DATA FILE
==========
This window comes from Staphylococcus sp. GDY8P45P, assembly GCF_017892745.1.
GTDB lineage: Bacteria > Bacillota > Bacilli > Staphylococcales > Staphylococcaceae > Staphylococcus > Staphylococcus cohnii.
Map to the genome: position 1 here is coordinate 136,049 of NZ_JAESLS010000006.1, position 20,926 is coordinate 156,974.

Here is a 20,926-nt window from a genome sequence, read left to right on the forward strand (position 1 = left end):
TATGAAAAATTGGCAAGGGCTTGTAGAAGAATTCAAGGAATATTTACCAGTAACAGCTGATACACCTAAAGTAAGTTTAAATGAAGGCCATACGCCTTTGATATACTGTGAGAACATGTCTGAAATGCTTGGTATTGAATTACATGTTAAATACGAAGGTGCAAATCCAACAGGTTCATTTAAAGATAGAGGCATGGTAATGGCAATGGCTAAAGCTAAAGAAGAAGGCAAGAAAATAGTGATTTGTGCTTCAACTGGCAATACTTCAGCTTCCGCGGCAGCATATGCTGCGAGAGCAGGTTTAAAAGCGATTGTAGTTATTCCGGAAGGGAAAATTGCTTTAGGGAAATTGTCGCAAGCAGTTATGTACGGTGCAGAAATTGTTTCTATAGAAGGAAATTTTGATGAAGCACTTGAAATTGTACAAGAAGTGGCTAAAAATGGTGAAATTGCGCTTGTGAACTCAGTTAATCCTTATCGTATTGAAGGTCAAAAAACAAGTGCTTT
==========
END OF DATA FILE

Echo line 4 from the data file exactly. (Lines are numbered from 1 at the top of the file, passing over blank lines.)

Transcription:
Here is a 20,926-nt window from a genome sequence, read left to right on the forward strand (position 1 = left end):